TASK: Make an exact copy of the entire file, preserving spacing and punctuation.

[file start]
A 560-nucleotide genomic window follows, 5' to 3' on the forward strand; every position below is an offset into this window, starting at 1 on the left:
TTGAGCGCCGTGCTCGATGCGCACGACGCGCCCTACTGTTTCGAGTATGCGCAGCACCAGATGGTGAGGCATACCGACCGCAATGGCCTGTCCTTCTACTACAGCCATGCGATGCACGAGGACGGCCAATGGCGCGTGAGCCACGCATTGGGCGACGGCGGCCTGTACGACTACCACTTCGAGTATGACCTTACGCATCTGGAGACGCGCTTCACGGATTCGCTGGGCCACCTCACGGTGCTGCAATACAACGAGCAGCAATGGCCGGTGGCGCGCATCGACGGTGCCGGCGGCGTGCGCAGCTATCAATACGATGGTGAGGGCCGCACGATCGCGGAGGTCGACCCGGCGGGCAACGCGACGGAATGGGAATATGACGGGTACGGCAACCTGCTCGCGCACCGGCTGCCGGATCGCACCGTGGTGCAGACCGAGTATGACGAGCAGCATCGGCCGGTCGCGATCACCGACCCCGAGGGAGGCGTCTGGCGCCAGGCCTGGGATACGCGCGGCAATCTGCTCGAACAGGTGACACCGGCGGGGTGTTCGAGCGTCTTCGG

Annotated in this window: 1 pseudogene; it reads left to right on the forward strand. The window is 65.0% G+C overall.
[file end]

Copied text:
A 560-nucleotide genomic window follows, 5' to 3' on the forward strand; every position below is an offset into this window, starting at 1 on the left:
TTGAGCGCCGTGCTCGATGCGCACGACGCGCCCTACTGTTTCGAGTATGCGCAGCACCAGATGGTGAGGCATACCGACCGCAATGGCCTGTCCTTCTACTACAGCCATGCGATGCACGAGGACGGCCAATGGCGCGTGAGCCACGCATTGGGCGACGGCGGCCTGTACGACTACCACTTCGAGTATGACCTTACGCATCTGGAGACGCGCTTCACGGATTCGCTGGGCCACCTCACGGTGCTGCAATACAACGAGCAGCAATGGCCGGTGGCGCGCATCGACGGTGCCGGCGGCGTGCGCAGCTATCAATACGATGGTGAGGGCCGCACGATCGCGGAGGTCGACCCGGCGGGCAACGCGACGGAATGGGAATATGACGGGTACGGCAACCTGCTCGCGCACCGGCTGCCGGATCGCACCGTGGTGCAGACCGAGTATGACGAGCAGCATCGGCCGGTCGCGATCACCGACCCCGAGGGAGGCGTCTGGCGCCAGGCCTGGGATACGCGCGGCAATCTGCTCGAACAGGTGACACCGGCGGGGTGTTCGAGCGTCTTCGG

Annotated in this window: 1 pseudogene; it reads left to right on the forward strand. The window is 65.0% G+C overall.